In 2010, a group of photographers and foliage fanatics who met and participate on the SOV board, got together for a “reunion” (since it was our first time, shouldn’t it have been called a “union”?). We had so much fun, we committed to another reunion in 2015. Sadly, one of our most notable group members died of cancer (some of us knew he was fighting it back in 2010) in 2012, and we named the 2015 reunion after him. I will never forget his support and his infectious optimism and infectious smile, as well. He was an inspiration.

Noyes Pond Seyon Ranch State Park Copyright Andy Richards 2015

Noyes Pond
Seyon Ranch State Park
Copyright Andy Richards 2015

I will look back at this year and see a number of personal high points, though I am not sure I want another one like this. The travel was exhausting but exhilarating at the same time. I captured many memorable images (and even some good ones).

Barcelona, Spain Sony RX100iv Copyright Andy Richards 2015

Barcelona, Spain
Sony RX100iv
Copyright Andy Richards 2015

In May, I took another “leap” of faith in Sony and in the advice of my mentor, Ray and traded the NEX-6 and interchangeable lenses for the newest “pro” “point and shoot” Sony: The RX100iv. I have done a couple reviews of this camera here for those who would like to see the detail. But suffice it to say that I am pretty much smitten with it and it has now become my travel camera. It is a joy to carry through airport security, and around the streets. Its image quality is so good that I am basically willing to leave the a7 full frame behind on all but dedicated photo-trip travel.

Sony RX100iv

Sony RX100iv

I am blessed to have our (now on our third winter) winter-retreat (our second – soon to be “first” home in Florida), and continue to travel there on a regular basis and find things to shoot.

Tokyo Tower Sony RX100iv Copyright Andy Richards 2015

Tokyo Tower
Sony RX100iv
Copyright Andy Richards 2015

I am looking forward to a great 2016 and hope all of you have the same. I wish you all the best, a prosperous and happy 2016, and am eternally thankful for your readership and support!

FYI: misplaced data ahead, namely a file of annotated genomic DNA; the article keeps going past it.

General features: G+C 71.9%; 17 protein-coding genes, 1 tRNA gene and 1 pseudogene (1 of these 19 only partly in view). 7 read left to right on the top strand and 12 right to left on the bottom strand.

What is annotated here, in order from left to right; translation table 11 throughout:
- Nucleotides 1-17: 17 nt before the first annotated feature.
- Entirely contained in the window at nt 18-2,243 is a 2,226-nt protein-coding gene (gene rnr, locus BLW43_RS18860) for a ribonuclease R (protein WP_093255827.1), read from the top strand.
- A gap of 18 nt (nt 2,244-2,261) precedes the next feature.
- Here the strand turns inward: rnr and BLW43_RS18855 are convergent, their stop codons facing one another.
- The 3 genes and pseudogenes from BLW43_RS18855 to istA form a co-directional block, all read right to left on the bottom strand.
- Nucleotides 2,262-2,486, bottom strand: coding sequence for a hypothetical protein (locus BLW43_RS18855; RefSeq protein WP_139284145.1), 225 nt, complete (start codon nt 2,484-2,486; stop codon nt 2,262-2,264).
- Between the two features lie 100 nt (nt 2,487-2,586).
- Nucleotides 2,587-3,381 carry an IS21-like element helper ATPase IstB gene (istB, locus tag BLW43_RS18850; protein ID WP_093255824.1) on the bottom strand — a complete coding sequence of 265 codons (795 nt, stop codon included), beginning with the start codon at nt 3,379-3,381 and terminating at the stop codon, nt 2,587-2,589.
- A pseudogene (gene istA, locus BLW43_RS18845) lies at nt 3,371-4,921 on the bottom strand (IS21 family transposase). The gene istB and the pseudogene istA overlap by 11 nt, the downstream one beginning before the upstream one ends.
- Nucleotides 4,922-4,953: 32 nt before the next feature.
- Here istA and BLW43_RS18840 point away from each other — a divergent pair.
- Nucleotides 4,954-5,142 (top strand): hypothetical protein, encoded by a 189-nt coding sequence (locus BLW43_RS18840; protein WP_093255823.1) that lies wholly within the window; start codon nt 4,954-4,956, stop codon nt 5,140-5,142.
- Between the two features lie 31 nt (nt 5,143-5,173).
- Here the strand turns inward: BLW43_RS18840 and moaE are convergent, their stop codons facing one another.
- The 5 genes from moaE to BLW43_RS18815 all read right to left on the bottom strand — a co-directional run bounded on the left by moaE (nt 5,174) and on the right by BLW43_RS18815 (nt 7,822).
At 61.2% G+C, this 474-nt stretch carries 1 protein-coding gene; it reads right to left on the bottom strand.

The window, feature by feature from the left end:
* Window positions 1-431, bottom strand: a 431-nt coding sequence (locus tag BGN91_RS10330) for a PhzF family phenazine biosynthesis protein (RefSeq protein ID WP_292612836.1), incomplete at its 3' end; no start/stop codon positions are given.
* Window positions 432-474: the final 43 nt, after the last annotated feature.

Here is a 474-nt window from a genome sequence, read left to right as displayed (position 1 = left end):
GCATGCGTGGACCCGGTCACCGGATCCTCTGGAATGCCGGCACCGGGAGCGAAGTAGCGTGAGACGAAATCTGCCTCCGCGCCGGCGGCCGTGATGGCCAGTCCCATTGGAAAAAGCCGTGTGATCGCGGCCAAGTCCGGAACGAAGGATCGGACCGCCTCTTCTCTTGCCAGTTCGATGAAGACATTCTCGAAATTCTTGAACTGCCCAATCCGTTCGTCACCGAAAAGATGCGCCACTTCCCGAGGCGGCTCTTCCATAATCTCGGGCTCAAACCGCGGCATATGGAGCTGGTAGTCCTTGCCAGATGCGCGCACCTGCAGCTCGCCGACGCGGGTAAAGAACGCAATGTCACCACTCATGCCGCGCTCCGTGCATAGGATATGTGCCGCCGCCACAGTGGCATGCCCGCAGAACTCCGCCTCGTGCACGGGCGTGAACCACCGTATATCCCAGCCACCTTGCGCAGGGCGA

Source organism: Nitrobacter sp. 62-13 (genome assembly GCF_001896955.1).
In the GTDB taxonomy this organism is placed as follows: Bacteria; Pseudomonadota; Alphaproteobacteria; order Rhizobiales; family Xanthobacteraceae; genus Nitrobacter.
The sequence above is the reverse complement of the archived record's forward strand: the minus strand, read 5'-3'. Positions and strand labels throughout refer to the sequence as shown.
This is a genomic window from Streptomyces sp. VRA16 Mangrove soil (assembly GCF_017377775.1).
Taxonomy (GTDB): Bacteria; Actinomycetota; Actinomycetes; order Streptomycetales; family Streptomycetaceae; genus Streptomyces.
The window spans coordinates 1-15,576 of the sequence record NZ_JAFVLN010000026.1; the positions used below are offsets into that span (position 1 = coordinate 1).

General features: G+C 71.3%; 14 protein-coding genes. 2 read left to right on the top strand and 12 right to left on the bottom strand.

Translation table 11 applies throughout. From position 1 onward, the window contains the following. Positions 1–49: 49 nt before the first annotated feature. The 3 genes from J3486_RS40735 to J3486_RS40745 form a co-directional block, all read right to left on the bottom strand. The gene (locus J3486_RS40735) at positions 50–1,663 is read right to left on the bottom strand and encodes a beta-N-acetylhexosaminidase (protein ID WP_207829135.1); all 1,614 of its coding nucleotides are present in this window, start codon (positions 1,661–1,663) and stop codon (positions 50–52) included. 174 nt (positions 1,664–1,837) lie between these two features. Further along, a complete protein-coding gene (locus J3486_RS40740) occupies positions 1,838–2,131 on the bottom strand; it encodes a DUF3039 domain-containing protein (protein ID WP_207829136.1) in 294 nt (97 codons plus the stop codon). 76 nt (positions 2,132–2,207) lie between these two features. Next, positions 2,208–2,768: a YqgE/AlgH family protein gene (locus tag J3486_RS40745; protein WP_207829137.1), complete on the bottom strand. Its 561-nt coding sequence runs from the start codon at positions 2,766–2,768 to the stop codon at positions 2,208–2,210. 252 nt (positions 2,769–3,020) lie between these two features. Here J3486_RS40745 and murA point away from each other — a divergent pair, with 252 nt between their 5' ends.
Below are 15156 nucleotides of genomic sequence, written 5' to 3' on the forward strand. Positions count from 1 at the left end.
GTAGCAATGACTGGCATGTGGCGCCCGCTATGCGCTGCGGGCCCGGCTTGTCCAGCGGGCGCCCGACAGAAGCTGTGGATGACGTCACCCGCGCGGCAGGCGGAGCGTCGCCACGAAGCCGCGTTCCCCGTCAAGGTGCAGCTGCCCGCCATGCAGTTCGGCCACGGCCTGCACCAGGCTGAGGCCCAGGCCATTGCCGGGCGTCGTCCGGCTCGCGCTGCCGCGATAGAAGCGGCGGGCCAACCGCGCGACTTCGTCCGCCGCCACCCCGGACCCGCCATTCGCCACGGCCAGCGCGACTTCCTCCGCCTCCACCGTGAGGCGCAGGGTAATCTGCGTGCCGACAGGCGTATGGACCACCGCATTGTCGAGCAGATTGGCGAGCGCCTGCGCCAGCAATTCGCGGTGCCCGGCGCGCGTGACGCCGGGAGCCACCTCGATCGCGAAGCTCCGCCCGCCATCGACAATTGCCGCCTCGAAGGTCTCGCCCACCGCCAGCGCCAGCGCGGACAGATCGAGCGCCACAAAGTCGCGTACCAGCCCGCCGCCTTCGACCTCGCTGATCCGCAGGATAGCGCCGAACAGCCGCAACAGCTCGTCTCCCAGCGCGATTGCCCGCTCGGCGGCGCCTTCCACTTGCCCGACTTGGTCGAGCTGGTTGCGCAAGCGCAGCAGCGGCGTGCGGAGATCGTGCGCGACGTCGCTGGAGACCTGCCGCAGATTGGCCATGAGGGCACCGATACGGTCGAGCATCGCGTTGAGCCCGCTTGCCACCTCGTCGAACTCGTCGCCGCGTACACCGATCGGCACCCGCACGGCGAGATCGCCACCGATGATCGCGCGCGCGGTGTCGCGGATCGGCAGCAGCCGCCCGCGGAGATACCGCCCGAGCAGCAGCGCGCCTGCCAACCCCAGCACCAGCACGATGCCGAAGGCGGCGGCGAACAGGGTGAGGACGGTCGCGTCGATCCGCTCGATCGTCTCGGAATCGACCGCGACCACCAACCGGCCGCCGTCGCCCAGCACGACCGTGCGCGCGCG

My Favorite Images from the Mediterranean — 2015

Florence Italy Copyright Andy Richards 2015

Florence Italy
Copyright Andy Richards 2015

Looking back on the series on our Mediterranean Cruise, it occurred to me that I came away with some “favorite” images. I thought I would revisit and showcase those images in a blog all its own.

La Segrada Familia Barcelona, Spain Copyright Andy Richards 2015

La Segrada Familia
Barcelona, Spain
Copyright Andy Richards 2015

I grew up in the middle Northwest of the United States (Michigan), and have spent a fair amount of time on its East Coast. Except for some brief forays into Canada and a trip or two to the Caribbean, until 2013, I had never been out of the continental United State. To be sure, we have many wonderful venues in our great country and I have yet to see all of them. But going to Europe, where history is seen in 1000’s of years, in contrast to our U.S. history of 100’s of years, is a humbling experience. There is so much to see, appreciate and photograph. One day, I will do a travel favorite images blog. But for today – images from Mediterranean Europe; 2015.

Museu Nacional D'art Catalunya Barcelona, Spain Copyright Andy Richards 2015

Museu Nacional D’art Catalunya
Barcelona, Spain
Copyright Andy Richards 2015